|Art by Tihomir Tikulin|
“Three May Keep a Secret” by Carlie St. George (7682 words)
Well this is a very tense and gripping story about abuse and about pain and about talking. It features Scarlett, a high school student who’s been living with a secret, a story that a friend told her when they were both young, a little before that friend died. It’s a story with power, because when she tells it during what might be considered a drunken mistake, it wakes not just the ghost of her friend, but something else as well. Something hungry. And the piece captures such a great creepy feel to it, showing the scars left behind when something awful happens, when it gets twisted by the mind of a child, one that is being influenced by an abuser using their power and their age to hurt someone who can’t really fight back, who wouldn’t be believed if they tried to tell or at least can’t be certain they would be believed. And Scarlett has to deal with the fact that she, too, was at the fringes of this abuse, that her friend was going through all of this and trying to reach out and they ended up missing the other, caught in the web of half-truths and stories that couldn’t give name to what was really happening. Only Scarlett is figuring it out, putting the pieces that might always have suspected together to get a glimpse of the picture she wasn’t ready to face. I also love the way the story handles friendships, not just the very complex one between Scarlett and Samantha but the new one between Scarlett and Matt, one that allows them to be close without really having a romantic element. It’s a story that manages an easy tone and almost fun flow for all that it’s incredibly dark and uncomfortable and actually scary on top of it all. This is horror done quite right, made all the better that it sees the first content warnings from the publication, a feature that will be standard going forward. Just fuck, yeah, it’s an amazing story that you should definitely check out!
“One Fabric” by Zella Christensen
This is a rather strange poem composed of six three-line stanzas, which all weave together to create a feeling of unity but also rot, realization but also decay. The poem finds what might be the internal second person narration of a person who seems a bit paralyzed. Alive it would seem but unmoving, being spoken to either from within or without—either from their own mind or from someone with them, watching them. The feeling of decline and devastation contrasted with a sort of joy and whimsy of some of the imagery is interesting and creates a compelling landscape, one where the physical reality of the scene, a person in a run down apartment surrounded by rotting food and feeding cockroaches, meets a richer and more profound mental state, where the character may or may not be experiencing a moment of unity with the world, with the unity. I say may or may not because I get a sense of ambiguity from the poem, from the way I can’t be sure if the voice is that of the person in the room or if it’s coming from someone else, some witness to this scene. If the former, it seems a moment of realization necessitated by the situation, but the way the setting offers no real hope, and so hope finds a way regardless, must take on this joining of all things to allow the character an escape from this harsh reality. And if it’s the voice of some witness, then it speaks to me more of irony and and almost mocking air, this person face with so dire a sight and having to cast this person who might be just a body in a place into a grander role, a more meaningful role. The truth for me, to be honest, is a mix of all of this, conveys a feeling that true unity has to go beyond the quasi-philosophical, beyond a seeing the connections that bind all things together. That while we are one fabric, it’s something that can be used to erase the unfortunate realities and scenes, to glaze over the pain and harm with a veneer of higher language. To tell a starving or dead person that they should rejoice, we are all one people, even if only one of us is deemed worthy of a meal. At least, that’s what I get from this. It’s a strange and almost haunting piece that I very much recommend spending some time with. A great read!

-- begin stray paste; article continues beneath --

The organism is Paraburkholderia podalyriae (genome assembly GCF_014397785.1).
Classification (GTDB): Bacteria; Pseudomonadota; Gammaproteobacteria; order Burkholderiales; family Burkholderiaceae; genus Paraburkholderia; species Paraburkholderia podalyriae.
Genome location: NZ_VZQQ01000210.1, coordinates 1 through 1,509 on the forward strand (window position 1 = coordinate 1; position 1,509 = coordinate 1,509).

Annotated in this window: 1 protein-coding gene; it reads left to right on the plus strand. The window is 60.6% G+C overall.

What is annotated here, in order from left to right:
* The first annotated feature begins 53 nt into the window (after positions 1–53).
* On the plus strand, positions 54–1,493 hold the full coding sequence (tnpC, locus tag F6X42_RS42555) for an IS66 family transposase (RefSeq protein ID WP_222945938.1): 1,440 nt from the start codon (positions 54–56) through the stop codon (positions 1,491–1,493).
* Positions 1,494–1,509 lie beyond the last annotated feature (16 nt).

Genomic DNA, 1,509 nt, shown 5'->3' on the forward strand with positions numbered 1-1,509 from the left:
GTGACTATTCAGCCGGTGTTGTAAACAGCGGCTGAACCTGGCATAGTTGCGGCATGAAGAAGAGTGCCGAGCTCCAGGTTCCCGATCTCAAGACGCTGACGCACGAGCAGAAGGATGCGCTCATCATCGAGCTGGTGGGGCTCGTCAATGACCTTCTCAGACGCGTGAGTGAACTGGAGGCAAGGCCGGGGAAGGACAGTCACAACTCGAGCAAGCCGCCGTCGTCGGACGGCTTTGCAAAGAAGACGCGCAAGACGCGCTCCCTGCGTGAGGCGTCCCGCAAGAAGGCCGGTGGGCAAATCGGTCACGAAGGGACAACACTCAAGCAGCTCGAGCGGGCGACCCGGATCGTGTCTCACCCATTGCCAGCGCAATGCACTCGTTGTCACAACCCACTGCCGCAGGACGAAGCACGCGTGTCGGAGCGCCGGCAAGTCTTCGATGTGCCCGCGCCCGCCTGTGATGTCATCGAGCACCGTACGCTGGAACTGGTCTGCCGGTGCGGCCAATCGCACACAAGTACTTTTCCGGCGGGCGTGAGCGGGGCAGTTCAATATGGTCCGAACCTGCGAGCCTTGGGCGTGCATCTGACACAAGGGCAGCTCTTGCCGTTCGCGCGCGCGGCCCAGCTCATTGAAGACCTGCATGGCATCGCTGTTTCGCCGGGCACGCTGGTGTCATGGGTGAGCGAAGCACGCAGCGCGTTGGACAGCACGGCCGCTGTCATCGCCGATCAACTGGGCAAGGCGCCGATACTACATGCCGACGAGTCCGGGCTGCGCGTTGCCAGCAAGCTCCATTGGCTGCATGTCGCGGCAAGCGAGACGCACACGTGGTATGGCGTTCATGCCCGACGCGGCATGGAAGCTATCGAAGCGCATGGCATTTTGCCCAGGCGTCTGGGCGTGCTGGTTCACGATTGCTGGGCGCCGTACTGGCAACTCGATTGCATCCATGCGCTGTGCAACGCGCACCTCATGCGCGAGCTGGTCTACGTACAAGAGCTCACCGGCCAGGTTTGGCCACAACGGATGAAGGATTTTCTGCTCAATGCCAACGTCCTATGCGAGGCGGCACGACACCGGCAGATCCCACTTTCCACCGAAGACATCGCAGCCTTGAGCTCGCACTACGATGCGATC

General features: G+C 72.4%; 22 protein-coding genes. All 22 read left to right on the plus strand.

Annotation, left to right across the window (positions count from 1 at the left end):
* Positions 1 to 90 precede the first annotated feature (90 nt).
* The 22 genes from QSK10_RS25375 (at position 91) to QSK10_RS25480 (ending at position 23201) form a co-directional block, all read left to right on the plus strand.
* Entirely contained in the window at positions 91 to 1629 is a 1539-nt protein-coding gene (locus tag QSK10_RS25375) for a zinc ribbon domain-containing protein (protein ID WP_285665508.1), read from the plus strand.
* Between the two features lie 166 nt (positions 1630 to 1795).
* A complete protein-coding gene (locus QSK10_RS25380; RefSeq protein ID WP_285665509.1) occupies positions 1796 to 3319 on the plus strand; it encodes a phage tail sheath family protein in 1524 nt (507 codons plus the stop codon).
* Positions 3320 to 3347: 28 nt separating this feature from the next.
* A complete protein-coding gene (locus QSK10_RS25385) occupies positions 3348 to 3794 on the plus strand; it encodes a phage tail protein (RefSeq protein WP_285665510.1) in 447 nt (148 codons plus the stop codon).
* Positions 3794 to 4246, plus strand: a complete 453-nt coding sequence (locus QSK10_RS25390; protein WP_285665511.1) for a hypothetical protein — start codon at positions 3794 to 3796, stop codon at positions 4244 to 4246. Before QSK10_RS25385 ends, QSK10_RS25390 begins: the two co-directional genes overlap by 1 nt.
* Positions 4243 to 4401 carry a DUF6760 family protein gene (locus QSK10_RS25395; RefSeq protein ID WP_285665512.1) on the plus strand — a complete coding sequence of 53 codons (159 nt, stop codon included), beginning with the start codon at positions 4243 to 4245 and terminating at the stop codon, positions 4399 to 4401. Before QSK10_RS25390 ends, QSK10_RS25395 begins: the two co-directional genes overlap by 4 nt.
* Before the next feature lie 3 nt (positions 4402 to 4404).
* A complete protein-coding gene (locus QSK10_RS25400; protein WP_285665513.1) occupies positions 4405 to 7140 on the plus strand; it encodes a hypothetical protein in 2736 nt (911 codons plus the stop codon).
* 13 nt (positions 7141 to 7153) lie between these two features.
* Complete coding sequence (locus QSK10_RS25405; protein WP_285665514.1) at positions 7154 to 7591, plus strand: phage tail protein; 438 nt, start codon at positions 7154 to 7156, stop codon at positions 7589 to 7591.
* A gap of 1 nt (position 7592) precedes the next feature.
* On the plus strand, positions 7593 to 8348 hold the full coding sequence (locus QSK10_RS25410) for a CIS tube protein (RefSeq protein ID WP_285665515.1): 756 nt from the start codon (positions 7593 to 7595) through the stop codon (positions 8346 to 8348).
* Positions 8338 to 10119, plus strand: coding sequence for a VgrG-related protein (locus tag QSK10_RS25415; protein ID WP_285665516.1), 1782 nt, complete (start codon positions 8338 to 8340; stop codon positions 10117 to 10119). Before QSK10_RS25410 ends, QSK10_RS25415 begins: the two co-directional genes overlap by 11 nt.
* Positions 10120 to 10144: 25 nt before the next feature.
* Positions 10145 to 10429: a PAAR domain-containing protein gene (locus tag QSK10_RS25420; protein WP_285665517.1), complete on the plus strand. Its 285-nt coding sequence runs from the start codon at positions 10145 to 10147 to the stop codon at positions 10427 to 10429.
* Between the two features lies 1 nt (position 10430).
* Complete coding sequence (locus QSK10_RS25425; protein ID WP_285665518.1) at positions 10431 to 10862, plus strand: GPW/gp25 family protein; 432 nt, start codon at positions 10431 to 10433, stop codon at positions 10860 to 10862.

“when she sings…” by Zora Mai Quỳnh
This poem speaks to me (sings to me?) of freedom and suffocation, silence and expression. It features a character who cannot seem to speak what they mean to say, who at the least cannot convey their meaning with just the words. Who find frustration and a crushing stifling when they try to interact in the way that everyone else does. And yet. And yet it changes when they sing, when they let go of the rules of language and grammar and instead rely on something else, rely on rhythm and music and raw emotion to convey their meaning. And then they are clear, they are brilliant, their song searing away the misunderstanding and the hesitation and the confusion. Which is glorious and which is freeing but which in some ways doesn’t quite reach the place where the character wants to be. Because, for all the piece is about when she sings, the other side of that is when she doesn’t. That for all her songs are transforming and transcendent, there is still this limit on them. It represents a moment of clarity before the song fades back down and reality and all the harsh confines of that reality snap back into place. And for all that there can be more songs, the songs cannot last forever and cannot break apart the prison that still settles back into place. But it’s still something strong, something that allows the characters to persist in hostile lands and keep going and keep trying. Which is a lovely message that I read here. An affirming is measured assurance that expression can defy convention, even if convention defines so much of how we must interact with the world. It’s a terrific piece and you should definitely take the time to enjoy the feel of it, the flow of it, and the power of it. Go read it!